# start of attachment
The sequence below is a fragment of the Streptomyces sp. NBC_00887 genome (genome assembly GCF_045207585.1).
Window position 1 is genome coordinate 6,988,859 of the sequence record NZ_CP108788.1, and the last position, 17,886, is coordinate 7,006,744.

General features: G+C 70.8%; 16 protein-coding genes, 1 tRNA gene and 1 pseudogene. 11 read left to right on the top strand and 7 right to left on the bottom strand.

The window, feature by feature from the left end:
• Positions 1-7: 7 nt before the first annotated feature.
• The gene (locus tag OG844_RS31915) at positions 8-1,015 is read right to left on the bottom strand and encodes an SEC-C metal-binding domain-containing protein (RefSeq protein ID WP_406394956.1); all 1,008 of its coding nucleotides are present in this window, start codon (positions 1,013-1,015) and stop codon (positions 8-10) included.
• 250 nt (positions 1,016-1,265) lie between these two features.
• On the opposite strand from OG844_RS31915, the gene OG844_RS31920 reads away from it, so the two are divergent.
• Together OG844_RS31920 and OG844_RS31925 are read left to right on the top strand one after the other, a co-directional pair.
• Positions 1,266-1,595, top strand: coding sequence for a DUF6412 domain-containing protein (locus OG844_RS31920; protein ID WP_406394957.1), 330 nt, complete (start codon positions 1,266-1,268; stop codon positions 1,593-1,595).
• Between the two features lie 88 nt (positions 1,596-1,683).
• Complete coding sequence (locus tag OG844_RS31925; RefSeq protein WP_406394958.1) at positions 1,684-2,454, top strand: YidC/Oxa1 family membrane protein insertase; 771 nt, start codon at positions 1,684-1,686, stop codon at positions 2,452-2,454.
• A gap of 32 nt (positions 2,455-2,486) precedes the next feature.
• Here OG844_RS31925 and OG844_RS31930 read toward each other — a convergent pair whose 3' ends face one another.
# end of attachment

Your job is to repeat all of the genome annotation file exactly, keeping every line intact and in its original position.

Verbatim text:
The sequence below is a fragment of the Streptomyces sp. NBC_00887 genome (genome assembly GCF_045207585.1).
Window position 1 is genome coordinate 6,988,859 of the sequence record NZ_CP108788.1, and the last position, 17,886, is coordinate 7,006,744.

General features: G+C 70.8%; 16 protein-coding genes, 1 tRNA gene and 1 pseudogene. 11 read left to right on the top strand and 7 right to left on the bottom strand.

The window, feature by feature from the left end:
• Positions 1-7: 7 nt before the first annotated feature.
• The gene (locus tag OG844_RS31915) at positions 8-1,015 is read right to left on the bottom strand and encodes an SEC-C metal-binding domain-containing protein (RefSeq protein ID WP_406394956.1); all 1,008 of its coding nucleotides are present in this window, start codon (positions 1,013-1,015) and stop codon (positions 8-10) included.
• 250 nt (positions 1,016-1,265) lie between these two features.
• On the opposite strand from OG844_RS31915, the gene OG844_RS31920 reads away from it, so the two are divergent.
• Together OG844_RS31920 and OG844_RS31925 are read left to right on the top strand one after the other, a co-directional pair.
• Positions 1,266-1,595, top strand: coding sequence for a DUF6412 domain-containing protein (locus OG844_RS31920; protein ID WP_406394957.1), 330 nt, complete (start codon positions 1,266-1,268; stop codon positions 1,593-1,595).
• Between the two features lie 88 nt (positions 1,596-1,683).
• Complete coding sequence (locus tag OG844_RS31925; RefSeq protein WP_406394958.1) at positions 1,684-2,454, top strand: YidC/Oxa1 family membrane protein insertase; 771 nt, start codon at positions 1,684-1,686, stop codon at positions 2,452-2,454.
• A gap of 32 nt (positions 2,455-2,486) precedes the next feature.
• Here OG844_RS31925 and OG844_RS31930 read toward each other — a convergent pair whose 3' ends face one another.